- Masking leads to negative consequences to self
- Autistic children need to be given access to masking information
- Adults in schools need to listen, trust and have empathy towards autistic students.
|Masking is not a choice||“I’d been doing it for years without myself realising” “Instinctive, not like a conscious thought….it just happens” “It just happens” “I don’t really control it” “When people say, “you don’t have to mask” it’s quite hard and they’re like, “you don’t have to mask in front of me, you can tell me how you feel!” And I’m like, “It’s not really like that.” “Its second nature”|
|Masking develops to avoid negative responses from others||“So, people wouldn’t think I was weird” “I wouldn’t make any friends” “it’s all about what other people think” “Not wanting to make myself look stupid” “I think that’s kind of a learnt behaviour”|
|Masking is most likely to occur in school. When asked “Where do you or are mostly likely to mask?”||“I don’t tend to mask much at home, but when I’m at school, like always” “Like the science subjects, as much as I enjoy some of them, I end up putting m lot more effort into masking than actually doing the work”|
|Masking leads to negative consequences to self||“I made friends that I didn’t really like…… I masked and copied their personality a lot then realised I don’t like them” “Like I could flip at any minute” (once home from school) “I became burnt out” ‘It’s tiring, really tiring” “It really overloads my brain” “It’s kind of like ignoring your emotions”|
|Autistic children need to be given access to masking information||“My mum brought me home this book, and it said like… kind of explaining it, and I was like, trying to understand some of the things it said and I was like, “Oh yeah, I’ve doing this for years without realising!” “I think it were in a group my mum took me to that kind of told me what it was and stuff” “I couldn’t quite work out what it meant because it was a lot of forums that came up – Reddit came up quite a bit when I was googling, so that’s how I found out what it was meant to be, so I went “Oh yeah, I do that”|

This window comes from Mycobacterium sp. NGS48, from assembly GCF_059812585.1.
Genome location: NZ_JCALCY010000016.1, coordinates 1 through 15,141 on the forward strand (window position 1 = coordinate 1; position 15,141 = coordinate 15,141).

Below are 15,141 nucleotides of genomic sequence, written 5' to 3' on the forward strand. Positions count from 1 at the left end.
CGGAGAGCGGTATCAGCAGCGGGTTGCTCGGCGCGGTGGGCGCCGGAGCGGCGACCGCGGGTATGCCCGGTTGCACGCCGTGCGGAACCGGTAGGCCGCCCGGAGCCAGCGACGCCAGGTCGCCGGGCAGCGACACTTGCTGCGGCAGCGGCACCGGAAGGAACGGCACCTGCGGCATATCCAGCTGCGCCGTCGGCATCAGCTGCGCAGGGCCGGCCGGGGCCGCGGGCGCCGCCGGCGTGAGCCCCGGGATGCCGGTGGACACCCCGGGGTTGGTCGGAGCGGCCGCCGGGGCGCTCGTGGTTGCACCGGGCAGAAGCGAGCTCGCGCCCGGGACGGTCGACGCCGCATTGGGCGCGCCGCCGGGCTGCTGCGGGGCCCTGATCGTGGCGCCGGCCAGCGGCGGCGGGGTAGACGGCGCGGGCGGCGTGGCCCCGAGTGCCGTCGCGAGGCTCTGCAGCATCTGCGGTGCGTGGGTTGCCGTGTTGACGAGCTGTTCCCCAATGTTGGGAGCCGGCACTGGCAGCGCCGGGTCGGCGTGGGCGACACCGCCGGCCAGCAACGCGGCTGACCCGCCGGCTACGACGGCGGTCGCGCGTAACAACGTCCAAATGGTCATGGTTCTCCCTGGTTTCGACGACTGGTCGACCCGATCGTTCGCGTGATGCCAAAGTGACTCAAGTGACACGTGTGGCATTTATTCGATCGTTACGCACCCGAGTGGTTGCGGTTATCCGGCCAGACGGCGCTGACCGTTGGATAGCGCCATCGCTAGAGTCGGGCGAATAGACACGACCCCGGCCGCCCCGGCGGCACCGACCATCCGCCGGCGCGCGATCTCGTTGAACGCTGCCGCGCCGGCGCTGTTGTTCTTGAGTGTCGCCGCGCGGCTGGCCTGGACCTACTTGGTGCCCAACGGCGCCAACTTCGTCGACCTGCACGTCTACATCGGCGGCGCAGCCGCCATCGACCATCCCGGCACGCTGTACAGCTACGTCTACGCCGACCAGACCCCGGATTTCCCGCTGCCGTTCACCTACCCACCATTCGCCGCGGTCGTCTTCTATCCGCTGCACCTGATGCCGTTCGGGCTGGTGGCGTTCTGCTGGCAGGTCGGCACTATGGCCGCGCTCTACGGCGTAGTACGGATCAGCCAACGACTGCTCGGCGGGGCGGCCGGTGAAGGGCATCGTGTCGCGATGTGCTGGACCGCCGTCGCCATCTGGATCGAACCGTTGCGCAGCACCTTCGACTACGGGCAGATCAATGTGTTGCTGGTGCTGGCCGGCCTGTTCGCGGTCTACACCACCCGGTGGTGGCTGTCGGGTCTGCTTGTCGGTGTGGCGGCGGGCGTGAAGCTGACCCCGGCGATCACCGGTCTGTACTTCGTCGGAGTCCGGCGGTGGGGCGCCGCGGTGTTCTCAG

|Adults in schools need to listen, trust and have empathy towards autistic students||“Sometimes they don’t have to understand every part of everything behind it, because sometimes we don’t but we usually know what the next step is, if that makes sense. Sometimes they can be – I don’t want to say they are ‘reluctant’ to give support because that would be completely the wrong word, they obviously want to support but they don’t have the same ideas of support that I kind of – I guess as an example of support at my old school that I kind of want because I think it would help me – I can’t explain why I need it but I do know that I definitely… Trust is what I’d like schools to do more” “Sometimes they think they do help, but it’s really not”|
All four co-researchers were offered the opportunity to meet with me again following the data analysis. At the time of write-up, two had taken me up on the offer. Both co-researchers were satisfied that I had accurately portrayed their experiences. In particular, one co-researcher enjoyed seeing their direct quotations written in. Which I feel is a perfect portrayal that their words have been heard, accepted and validated.
This section has shown the co-researchers responses within their themes. I will now go on to discuss these more in-depth and how they support and increase our understanding of autistic masking in young people.
Discussion & Recommendations
Due to word restraints, I will be focusing on four themes that feel are most significant in terms of the impact on future practice and research. As stated by Pearson & Rose (2021), masking is complex, with many aspects we don’t yet understand, so it feels appropriate to focus on some lesser talked about discoveries.